In an interview, Brenda Doherty, a parent of a 14 year old opioid addict child, expresses the frustration and heartache caused by the current mental health system. Doherty managed to get Form 4. However, her daughter was discharged from the hospital she was admitted to within an hour of her arrival:

“I didn’t even have time to get down there and they let her go … They let her go and she died a day and a half later.”

While the National Institute on Drug Abuse states that involuntary treatment can be effective, Micheal Vonn, policy director of the British Columbia Civil Liberties Association, argues that involuntary treatment can put children at higher risk after they are discharged:

“The question then becomes whether they are actually more inclined or overdosed after they are discharged because they don’t have a structured program to help them recover?”

According to Families for Addiction Recovery, while voluntary treatment is always preferred, if consent is not possible, consideration must be given to the risks of untreated addiction, which can include homelessness, adolescent detention, and serious medical problems.

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In an interview with the TMHR, Kaelan Lanie, a 20-year-old from Minnesota who battled opioid addiction during her teens, appreciates both sides of the debate:

“While in many cases I think that forced intervention is necessary, I believe that the addict needs the help in order for the treatment to actually work and, unfortunately, you can’t force someone to want to get better.”

When asked what was the main motivational factor that enabled Lanie to recover from the addiction, she said:

“I’ve had just enough. I got ready to do whatever I can to recover, and God put the right people in place to believe in me until I could believe in myself. “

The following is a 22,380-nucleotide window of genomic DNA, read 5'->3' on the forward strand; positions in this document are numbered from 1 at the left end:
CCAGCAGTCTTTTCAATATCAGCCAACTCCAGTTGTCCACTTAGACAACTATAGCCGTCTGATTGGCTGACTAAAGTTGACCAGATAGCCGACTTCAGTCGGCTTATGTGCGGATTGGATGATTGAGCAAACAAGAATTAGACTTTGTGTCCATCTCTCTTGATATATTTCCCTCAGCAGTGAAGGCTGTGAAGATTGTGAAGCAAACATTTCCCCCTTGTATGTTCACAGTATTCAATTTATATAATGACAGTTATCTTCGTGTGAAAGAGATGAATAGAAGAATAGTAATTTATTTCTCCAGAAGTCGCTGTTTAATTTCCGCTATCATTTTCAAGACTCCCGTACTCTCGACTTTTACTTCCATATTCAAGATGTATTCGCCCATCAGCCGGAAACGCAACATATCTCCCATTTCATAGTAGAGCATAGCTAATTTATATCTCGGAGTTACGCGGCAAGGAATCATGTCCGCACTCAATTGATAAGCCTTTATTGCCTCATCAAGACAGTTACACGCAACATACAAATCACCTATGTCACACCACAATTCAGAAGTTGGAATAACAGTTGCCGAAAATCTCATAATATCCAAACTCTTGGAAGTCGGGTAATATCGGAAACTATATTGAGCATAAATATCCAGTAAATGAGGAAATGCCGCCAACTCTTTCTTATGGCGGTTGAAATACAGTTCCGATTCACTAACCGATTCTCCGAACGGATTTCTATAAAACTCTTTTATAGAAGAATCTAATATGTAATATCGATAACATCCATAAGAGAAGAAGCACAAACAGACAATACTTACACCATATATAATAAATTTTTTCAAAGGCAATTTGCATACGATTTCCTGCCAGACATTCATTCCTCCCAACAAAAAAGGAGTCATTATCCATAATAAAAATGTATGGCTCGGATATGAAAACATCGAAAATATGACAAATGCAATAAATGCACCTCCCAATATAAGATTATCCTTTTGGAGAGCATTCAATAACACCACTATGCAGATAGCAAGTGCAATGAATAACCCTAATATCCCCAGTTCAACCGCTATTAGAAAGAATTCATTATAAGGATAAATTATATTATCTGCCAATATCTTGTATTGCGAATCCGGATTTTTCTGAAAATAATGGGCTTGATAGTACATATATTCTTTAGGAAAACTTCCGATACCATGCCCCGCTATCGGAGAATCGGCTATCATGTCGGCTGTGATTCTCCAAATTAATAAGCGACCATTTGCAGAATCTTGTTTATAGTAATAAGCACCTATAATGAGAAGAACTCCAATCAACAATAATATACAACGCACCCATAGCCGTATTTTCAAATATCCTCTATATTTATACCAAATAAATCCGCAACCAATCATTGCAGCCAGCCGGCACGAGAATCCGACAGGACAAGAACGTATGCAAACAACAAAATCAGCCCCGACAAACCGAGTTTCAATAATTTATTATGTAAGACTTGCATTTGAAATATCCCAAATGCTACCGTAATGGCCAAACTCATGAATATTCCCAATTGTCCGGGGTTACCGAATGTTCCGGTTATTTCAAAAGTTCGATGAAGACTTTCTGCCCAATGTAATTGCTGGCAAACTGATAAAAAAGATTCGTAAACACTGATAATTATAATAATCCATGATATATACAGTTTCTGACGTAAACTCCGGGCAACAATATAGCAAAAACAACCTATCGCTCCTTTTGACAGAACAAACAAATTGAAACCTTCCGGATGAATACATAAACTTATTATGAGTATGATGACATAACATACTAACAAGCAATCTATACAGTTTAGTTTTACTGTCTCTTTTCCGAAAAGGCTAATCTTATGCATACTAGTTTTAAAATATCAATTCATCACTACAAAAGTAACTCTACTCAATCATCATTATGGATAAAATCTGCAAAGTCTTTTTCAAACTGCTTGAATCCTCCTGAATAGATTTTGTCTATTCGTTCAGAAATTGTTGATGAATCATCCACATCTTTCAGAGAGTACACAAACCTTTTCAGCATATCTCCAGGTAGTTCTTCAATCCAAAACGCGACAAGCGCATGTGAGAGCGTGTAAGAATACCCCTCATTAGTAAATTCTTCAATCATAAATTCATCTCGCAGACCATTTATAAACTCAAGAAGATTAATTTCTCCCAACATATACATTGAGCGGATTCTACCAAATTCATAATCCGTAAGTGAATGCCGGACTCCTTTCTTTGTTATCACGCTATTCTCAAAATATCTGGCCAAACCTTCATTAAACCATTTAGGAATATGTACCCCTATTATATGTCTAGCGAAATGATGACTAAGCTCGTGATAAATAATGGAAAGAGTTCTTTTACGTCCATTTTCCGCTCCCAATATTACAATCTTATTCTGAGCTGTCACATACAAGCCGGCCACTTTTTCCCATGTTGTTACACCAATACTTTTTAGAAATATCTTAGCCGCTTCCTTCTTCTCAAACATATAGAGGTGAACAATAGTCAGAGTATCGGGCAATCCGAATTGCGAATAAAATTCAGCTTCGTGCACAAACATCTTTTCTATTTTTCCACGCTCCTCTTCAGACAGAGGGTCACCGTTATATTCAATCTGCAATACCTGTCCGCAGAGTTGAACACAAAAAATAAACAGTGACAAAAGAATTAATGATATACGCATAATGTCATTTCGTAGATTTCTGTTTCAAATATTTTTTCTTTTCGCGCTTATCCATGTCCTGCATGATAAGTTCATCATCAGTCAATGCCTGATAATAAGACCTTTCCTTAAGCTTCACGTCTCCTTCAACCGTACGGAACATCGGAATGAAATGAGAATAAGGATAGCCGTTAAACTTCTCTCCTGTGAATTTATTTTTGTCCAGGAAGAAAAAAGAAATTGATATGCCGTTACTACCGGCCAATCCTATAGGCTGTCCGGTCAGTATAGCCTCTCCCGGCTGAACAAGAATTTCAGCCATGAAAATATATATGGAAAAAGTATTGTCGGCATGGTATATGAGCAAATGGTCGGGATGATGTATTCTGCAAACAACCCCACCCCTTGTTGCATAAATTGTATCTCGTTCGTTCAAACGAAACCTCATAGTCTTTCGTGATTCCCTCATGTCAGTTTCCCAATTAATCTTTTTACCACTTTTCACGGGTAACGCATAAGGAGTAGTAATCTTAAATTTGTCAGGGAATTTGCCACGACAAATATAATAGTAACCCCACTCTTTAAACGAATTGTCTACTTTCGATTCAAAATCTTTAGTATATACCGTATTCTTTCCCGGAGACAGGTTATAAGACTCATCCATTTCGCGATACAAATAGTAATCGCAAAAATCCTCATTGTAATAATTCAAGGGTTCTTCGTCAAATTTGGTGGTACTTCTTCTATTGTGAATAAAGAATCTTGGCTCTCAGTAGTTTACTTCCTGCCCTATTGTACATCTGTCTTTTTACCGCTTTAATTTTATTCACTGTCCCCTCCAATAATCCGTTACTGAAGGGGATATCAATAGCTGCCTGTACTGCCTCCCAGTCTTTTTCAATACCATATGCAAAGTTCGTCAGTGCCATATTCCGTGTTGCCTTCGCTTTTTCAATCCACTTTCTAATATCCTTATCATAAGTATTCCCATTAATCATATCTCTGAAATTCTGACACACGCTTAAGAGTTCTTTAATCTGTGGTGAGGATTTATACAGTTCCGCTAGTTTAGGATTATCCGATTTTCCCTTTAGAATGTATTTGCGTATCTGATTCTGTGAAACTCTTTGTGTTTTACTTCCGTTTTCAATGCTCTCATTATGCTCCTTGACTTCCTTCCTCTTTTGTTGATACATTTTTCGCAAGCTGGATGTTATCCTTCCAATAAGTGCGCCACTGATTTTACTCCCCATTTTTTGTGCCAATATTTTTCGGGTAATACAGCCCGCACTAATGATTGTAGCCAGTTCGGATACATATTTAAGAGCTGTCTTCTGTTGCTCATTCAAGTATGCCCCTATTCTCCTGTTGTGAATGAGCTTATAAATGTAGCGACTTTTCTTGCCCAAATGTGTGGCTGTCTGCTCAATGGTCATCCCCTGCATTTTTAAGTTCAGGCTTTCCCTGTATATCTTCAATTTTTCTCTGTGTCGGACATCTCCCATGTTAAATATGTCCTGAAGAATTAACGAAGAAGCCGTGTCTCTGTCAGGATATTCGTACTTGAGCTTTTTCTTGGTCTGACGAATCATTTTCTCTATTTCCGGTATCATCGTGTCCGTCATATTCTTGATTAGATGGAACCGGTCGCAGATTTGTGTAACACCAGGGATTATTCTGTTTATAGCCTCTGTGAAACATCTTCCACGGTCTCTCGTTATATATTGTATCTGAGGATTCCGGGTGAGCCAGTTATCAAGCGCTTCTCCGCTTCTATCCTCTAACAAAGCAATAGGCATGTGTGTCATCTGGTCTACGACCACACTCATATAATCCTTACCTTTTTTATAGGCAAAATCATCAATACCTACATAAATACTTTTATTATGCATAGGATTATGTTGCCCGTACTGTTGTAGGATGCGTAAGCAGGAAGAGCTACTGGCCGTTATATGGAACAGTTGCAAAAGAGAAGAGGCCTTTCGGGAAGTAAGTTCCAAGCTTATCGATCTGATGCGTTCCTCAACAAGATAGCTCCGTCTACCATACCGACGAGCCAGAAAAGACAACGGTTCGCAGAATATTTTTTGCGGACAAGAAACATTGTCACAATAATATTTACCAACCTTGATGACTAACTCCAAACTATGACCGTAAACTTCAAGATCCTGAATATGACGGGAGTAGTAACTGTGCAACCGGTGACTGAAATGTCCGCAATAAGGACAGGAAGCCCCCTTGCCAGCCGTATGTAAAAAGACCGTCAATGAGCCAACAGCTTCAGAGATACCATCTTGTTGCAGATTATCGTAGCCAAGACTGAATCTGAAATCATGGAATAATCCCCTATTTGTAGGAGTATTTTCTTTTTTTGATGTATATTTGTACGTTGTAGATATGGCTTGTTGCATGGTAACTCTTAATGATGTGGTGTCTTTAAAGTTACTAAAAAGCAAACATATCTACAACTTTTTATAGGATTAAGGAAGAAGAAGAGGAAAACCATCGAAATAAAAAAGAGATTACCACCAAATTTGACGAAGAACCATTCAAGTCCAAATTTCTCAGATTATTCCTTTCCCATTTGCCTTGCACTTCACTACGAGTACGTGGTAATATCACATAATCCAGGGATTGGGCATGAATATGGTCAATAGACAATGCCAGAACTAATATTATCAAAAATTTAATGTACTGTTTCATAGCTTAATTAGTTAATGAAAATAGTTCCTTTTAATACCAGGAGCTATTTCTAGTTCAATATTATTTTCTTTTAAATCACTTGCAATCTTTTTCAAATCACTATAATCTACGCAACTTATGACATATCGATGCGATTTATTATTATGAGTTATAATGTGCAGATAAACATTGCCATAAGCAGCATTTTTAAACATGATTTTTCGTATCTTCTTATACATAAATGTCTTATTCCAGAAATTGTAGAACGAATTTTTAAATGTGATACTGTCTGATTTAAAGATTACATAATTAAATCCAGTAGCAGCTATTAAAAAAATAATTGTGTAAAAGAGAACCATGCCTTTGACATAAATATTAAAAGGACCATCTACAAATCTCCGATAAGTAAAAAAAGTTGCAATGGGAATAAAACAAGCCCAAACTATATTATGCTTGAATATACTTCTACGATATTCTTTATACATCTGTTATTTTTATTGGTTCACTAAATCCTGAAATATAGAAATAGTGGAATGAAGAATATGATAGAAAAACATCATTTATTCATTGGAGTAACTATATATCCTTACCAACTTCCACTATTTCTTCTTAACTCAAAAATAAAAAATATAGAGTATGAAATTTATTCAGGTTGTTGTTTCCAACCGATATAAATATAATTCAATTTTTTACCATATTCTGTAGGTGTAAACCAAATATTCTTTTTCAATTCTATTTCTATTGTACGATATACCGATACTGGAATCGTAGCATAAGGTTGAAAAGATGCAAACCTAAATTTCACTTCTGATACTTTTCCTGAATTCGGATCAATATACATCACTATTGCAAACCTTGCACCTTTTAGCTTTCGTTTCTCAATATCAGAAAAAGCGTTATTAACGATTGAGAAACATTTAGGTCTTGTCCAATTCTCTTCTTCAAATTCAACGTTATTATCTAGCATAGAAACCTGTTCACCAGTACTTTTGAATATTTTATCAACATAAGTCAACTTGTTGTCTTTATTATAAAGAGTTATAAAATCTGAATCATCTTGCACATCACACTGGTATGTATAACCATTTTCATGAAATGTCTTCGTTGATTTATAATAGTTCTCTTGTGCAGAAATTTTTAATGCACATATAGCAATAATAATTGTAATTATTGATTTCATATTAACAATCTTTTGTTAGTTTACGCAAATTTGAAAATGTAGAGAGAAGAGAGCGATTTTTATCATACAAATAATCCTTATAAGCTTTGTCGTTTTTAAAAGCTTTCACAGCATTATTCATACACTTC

Lanie advises parents of drug addicted children:

“I believe the best parents can do for their drug addict child is to seek help on their own. Talk about things – whether you join support groups or confide in friends and family. Addiction is a family disease and everyone needs to recover from it. “

The balance between respecting children’s autonomy and a parent’s duty to protect their child is complex. However, the case can be cited that allowing parents to consent to treatment on behalf of their child, while not being sufficient to resolve the current opioid crisis, may potentially save the lives of opioid dependent children. At the moment, parents can only support their child, as the 15-year-old father from British Columbia has confirmed:

“I tell her that I love her and that I have to be careful and watch out. And when I get an answer, all I know is that she’s alive. And that’s all I can ask right now. “

– Julia Martini, contributing writer

Feature: Rafabordes at Pixabay, Creative Commons
First: Ajay Suresh on Flickr, Creative Commons
Second: rawpixel.com at Pexels, Creative Commons